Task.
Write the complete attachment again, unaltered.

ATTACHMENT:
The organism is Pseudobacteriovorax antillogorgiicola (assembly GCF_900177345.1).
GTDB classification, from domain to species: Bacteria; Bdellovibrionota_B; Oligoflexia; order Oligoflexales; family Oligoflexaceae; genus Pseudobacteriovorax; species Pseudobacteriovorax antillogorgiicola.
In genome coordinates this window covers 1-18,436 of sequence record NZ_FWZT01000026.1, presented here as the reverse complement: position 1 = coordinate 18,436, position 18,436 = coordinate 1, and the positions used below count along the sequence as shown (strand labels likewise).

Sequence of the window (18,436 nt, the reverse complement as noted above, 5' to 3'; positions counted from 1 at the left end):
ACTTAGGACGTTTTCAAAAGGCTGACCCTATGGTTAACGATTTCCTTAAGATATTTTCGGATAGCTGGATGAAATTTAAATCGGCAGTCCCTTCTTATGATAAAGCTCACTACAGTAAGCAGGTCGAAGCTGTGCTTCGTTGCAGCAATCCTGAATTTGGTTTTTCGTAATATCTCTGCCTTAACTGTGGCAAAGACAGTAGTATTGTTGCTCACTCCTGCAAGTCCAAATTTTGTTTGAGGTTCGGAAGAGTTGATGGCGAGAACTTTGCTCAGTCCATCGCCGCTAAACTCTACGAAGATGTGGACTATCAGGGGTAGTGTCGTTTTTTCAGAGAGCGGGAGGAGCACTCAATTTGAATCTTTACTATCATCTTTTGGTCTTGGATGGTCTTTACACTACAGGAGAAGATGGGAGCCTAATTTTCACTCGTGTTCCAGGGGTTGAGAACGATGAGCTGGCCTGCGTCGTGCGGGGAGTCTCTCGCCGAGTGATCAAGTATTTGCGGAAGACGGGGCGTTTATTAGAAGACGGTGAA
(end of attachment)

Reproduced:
The organism is Pseudobacteriovorax antillogorgiicola (assembly GCF_900177345.1).
GTDB classification, from domain to species: Bacteria; Bdellovibrionota_B; Oligoflexia; order Oligoflexales; family Oligoflexaceae; genus Pseudobacteriovorax; species Pseudobacteriovorax antillogorgiicola.
In genome coordinates this window covers 1-18,436 of sequence record NZ_FWZT01000026.1, presented here as the reverse complement: position 1 = coordinate 18,436, position 18,436 = coordinate 1, and the positions used below count along the sequence as shown (strand labels likewise).

Sequence of the window (18,436 nt, the reverse complement as noted above, 5' to 3'; positions counted from 1 at the left end):
ACTTAGGACGTTTTCAAAAGGCTGACCCTATGGTTAACGATTTCCTTAAGATATTTTCGGATAGCTGGATGAAATTTAAATCGGCAGTCCCTTCTTATGATAAAGCTCACTACAGTAAGCAGGTCGAAGCTGTGCTTCGTTGCAGCAATCCTGAATTTGGTTTTTCGTAATATCTCTGCCTTAACTGTGGCAAAGACAGTAGTATTGTTGCTCACTCCTGCAAGTCCAAATTTTGTTTGAGGTTCGGAAGAGTTGATGGCGAGAACTTTGCTCAGTCCATCGCCGCTAAACTCTACGAAGATGTGGACTATCAGGGGTAGTGTCGTTTTTTCAGAGAGCGGGAGGAGCACTCAATTTGAATCTTTACTATCATCTTTTGGTCTTGGATGGTCTTTACACTACAGGAGAAGATGGGAGCCTAATTTTCACTCGTGTTCCAGGGGTTGAGAACGATGAGCTGGCCTGCGTCGTGCGGGGAGTCTCTCGCCGAGTGATCAAGTATTTGCGGAAGACGGGGCGTTTATTAGAAGACGGTGAA